Pepper Pot Soup by Mrs. Jackson

Pepper Pot Soup by Mrs. Jackson

A Philadelphia Soup Called Pepperpot

This Pepper Pot soup recipe is from a lady that at first glance is an interesting lady.  Mrs. Reeves Jackson is Julia Newell Jackson, wife of Dr. Abraham Reeves Jackson from Chicago.  She was good friends with Mark Twain and at the top of Chicago society.  This pepper pot soup recipe comes from a book of 175 recipes by Member of the Chicago Women’s Club that was made in 1887.  Her other two recipes from the book are Marrow Dumpling Soup and Philadelphia Chicken Croquettes.

I will be doing more research on this lady for sure and making her a page.

Pepper Pot Soup Recipe

Boil 1 pound of fresh tripe until tender, and skim.  3 pints of bouillon, boiled up and skimmed.  Cut the tripe in dice, and add to the boiling broth.  2 medium-sized potatoes cut in dice.  Boil until the potato is partially dissolved.  Then shred into the pot 2/3 of a cup of biscuit dough in bits no larger than June peas.  Boil 2 or 3 minutes; season with salt, black and red pepper, and lightly with sweet basil, sweet marjoram and summer savory.  Serve – as every soup should be – very hot.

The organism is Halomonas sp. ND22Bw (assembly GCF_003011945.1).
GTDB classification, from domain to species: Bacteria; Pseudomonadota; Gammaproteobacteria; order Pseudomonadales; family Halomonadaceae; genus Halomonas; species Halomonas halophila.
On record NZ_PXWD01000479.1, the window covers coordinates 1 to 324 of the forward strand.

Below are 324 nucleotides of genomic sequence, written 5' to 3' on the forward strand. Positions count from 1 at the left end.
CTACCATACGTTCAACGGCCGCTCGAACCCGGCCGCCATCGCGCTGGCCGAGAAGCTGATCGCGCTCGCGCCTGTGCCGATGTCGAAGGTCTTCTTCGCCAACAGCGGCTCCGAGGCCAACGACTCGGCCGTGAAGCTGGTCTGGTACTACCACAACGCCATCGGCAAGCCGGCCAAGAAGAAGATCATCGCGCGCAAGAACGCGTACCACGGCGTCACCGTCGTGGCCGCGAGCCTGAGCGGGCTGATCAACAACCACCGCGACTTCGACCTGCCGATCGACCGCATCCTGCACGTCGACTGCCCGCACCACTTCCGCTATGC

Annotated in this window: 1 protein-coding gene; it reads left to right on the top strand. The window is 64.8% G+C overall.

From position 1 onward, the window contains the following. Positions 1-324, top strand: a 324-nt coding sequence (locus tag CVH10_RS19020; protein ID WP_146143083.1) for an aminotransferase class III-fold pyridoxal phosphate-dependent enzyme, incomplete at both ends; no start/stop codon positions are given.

Mrs. Reeves Jackson – Chicago Women’s Club – 1887

Pepper Pot Soup

Pepperpot Soup by Mrs. Jackson

This pepper pot soup recipe comes from a book of 175 recipes by Member of the Chicago Women's Club that was made in 1887.

Course Soup
Cuisine American

Ingredients

  • 1 pound tripe boiled until tender
  • 6 cups beef stock
  • 2 medium potatoes diced
  • 2/3 cup biscuit dough shredded
  • 1/2 tsp basil
  • 1/2 tsp marjoram
  • 1/2 tsp savory
  • salt and pepper to taste

Instructions

  1. Boil tripe until tender and dice.

  2. Add tripe to boiling stock.

  3. Cut potatoes into dice and add to stock. Boil until the potato is partially dissolved.

  4. Shred into the pot 2/3 cup of biscuit dough in bits no larger than June peas.

  5. Boil 2 or 3 minutes; season with salt, black and red pepper, and lightly with sweet basil, sweet marjoram and summer savory.

  6. Serve - as every soup should be - very hot.

 

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